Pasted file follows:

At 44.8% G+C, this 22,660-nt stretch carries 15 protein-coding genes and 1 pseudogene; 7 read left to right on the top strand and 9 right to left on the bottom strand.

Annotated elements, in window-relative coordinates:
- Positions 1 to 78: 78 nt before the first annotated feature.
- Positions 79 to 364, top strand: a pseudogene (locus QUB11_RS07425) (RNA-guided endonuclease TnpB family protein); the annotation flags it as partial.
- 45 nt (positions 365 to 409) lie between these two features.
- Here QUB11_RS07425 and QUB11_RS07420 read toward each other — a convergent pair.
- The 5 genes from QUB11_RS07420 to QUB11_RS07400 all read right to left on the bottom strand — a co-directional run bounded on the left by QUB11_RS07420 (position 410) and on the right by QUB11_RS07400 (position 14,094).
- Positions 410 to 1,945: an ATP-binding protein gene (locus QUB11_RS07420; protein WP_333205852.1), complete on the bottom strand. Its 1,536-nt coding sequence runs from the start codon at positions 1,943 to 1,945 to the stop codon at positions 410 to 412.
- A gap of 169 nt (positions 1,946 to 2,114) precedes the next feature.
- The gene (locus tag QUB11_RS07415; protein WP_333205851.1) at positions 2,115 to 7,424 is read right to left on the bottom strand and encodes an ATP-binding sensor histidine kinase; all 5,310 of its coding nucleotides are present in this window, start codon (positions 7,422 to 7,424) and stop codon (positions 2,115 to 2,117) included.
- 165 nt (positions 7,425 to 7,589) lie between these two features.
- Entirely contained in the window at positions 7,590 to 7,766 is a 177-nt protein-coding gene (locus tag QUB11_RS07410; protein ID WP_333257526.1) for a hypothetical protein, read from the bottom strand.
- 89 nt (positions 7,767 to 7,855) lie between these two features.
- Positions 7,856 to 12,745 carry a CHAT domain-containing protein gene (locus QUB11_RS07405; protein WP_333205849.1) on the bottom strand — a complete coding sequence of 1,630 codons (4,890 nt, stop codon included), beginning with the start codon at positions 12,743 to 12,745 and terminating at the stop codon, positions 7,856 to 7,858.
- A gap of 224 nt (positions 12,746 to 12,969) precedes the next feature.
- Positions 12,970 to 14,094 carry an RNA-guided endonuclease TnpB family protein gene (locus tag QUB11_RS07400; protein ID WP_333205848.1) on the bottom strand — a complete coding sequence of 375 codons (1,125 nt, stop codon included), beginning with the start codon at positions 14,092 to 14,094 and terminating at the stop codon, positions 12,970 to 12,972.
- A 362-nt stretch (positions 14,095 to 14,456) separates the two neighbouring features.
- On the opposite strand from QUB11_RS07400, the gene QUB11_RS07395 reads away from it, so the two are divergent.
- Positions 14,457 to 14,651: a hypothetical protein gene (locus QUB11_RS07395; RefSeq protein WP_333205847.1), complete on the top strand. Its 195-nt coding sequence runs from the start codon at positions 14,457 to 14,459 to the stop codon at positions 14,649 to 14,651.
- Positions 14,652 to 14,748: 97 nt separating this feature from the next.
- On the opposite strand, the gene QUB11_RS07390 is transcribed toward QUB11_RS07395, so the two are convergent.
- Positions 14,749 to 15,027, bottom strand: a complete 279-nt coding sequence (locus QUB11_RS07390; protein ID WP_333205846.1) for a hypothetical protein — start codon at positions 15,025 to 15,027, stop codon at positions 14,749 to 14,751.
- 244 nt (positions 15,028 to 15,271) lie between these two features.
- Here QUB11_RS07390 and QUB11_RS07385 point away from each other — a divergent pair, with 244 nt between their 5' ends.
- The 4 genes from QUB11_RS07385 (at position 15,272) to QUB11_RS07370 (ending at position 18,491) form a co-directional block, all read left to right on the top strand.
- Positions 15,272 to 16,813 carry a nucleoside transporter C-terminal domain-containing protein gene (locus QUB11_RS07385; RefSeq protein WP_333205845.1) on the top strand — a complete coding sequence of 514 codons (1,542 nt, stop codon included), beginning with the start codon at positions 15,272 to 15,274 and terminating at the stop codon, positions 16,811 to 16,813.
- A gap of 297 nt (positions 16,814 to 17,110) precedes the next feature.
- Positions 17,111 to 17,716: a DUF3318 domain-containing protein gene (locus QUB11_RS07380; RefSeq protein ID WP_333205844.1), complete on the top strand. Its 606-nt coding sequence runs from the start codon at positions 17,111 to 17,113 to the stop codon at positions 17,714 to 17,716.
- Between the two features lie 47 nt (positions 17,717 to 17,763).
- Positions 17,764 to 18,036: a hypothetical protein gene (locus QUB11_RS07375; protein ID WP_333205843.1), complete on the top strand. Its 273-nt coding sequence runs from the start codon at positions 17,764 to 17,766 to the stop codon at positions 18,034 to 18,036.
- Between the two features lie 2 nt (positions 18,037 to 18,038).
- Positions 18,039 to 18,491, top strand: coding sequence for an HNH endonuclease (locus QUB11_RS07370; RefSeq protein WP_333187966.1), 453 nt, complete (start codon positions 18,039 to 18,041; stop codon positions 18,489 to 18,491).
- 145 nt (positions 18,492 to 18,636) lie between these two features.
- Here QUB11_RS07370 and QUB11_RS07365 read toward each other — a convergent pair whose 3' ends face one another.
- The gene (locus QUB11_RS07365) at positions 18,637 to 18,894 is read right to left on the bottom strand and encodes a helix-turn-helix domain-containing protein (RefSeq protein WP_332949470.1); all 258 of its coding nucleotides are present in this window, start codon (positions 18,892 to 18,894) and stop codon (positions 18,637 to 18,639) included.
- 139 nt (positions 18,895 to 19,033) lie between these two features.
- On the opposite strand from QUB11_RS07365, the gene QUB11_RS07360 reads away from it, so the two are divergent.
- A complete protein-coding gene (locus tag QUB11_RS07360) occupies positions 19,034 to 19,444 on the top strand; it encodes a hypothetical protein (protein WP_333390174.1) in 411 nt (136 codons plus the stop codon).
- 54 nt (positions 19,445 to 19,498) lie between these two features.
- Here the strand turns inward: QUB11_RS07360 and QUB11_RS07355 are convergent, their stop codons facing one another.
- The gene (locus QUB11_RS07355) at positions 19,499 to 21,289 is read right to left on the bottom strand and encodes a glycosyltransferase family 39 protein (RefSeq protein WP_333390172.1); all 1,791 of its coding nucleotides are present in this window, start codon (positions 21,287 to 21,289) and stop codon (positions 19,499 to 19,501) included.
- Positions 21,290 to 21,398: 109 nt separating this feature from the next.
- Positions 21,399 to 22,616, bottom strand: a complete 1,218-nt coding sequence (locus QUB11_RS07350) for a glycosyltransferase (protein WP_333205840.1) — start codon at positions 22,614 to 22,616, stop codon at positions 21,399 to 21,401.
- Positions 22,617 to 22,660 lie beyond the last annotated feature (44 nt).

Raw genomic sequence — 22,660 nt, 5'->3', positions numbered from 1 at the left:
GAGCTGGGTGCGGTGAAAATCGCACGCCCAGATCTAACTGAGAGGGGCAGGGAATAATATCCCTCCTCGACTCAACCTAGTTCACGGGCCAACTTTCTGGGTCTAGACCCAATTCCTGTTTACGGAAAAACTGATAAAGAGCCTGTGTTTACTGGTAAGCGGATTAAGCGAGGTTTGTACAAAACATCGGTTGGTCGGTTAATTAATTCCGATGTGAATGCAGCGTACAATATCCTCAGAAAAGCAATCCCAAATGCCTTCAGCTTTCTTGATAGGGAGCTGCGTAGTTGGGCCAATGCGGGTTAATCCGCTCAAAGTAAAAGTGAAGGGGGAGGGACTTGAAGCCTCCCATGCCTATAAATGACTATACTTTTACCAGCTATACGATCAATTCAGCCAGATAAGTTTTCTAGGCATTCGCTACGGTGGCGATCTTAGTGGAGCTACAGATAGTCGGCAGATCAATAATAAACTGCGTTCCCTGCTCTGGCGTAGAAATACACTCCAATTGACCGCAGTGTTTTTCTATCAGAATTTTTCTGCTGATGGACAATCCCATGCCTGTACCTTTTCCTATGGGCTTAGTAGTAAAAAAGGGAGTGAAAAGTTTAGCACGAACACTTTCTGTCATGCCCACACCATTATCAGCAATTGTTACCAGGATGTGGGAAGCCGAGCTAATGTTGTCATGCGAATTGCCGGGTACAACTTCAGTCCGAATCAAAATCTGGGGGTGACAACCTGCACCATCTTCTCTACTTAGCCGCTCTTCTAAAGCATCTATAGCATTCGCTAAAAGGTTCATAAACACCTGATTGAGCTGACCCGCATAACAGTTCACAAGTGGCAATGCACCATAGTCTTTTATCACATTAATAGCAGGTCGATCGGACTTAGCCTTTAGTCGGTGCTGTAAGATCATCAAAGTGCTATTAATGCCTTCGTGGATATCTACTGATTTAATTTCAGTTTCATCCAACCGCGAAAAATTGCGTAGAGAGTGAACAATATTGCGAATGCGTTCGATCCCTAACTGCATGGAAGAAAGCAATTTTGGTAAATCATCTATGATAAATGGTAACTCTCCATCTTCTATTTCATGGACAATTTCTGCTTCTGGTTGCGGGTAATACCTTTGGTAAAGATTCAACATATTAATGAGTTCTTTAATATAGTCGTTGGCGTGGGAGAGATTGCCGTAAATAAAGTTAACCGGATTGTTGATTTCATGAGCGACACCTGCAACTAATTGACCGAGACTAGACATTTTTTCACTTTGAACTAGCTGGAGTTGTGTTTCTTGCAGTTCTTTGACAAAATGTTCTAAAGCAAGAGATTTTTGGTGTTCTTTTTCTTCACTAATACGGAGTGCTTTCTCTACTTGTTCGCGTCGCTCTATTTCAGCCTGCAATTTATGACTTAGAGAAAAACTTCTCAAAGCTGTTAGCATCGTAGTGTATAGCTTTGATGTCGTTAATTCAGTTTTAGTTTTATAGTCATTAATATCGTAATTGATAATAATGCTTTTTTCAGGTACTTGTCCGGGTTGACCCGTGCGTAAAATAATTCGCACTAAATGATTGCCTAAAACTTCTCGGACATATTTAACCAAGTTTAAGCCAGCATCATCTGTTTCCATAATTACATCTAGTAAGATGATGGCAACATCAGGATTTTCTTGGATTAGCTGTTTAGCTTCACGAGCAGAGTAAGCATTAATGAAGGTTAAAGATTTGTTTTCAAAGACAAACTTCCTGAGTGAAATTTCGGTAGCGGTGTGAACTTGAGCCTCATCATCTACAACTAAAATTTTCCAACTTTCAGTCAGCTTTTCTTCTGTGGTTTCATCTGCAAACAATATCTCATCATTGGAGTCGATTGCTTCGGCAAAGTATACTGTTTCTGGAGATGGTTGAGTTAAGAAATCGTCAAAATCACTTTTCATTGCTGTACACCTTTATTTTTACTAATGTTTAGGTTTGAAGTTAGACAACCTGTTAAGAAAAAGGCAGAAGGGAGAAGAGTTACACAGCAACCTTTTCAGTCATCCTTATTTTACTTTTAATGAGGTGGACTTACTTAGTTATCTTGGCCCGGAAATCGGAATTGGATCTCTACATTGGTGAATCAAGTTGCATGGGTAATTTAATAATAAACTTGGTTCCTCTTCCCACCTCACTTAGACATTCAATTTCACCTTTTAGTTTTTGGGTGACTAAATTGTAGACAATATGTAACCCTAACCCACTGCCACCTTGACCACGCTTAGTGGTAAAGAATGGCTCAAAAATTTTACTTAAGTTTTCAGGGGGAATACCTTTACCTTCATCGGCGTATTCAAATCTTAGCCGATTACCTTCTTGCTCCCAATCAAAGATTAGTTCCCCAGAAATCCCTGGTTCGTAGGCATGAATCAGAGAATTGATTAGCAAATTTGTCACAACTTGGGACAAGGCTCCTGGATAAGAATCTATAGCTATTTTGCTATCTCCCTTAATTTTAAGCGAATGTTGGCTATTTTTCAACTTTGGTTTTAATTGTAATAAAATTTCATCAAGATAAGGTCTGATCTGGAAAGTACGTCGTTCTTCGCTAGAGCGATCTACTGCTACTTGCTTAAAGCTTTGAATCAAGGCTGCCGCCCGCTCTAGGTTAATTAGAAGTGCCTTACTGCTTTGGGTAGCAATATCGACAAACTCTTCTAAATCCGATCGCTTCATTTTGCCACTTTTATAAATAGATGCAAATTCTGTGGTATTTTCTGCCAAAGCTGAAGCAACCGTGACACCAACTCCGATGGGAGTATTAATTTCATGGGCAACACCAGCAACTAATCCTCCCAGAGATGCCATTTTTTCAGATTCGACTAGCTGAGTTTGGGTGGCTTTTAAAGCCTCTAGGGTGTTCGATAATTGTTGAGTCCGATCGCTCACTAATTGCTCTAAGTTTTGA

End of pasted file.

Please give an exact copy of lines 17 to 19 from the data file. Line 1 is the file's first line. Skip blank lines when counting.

- A 362-nt stretch (positions 14,095 to 14,456) separates the two neighbouring features.
- On the opposite strand from QUB11_RS07400, the gene QUB11_RS07395 reads away from it, so the two are divergent.
- Positions 14,457 to 14,651: a hypothetical protein gene (locus QUB11_RS07395; RefSeq protein WP_333205847.1), complete on the top strand. Its 195-nt coding sequence runs from the start codon at positions 14,457 to 14,459 to the stop codon at positions 14,649 to 14,651.